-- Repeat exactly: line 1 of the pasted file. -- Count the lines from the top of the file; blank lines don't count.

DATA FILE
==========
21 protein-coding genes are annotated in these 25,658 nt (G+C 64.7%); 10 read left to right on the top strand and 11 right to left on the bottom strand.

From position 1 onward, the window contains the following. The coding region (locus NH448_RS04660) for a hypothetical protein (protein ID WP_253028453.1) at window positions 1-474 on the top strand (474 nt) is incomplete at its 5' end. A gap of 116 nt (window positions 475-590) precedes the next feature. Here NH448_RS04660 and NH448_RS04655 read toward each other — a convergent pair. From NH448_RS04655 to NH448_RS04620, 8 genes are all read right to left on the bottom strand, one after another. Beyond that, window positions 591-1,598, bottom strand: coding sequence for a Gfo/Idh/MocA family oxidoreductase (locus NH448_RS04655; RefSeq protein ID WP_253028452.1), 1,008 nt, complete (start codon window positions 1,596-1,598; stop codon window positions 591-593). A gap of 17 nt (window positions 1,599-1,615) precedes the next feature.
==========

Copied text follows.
21 protein-coding genes are annotated in these 25,658 nt (G+C 64.7%); 10 read left to right on the top strand and 11 right to left on the bottom strand.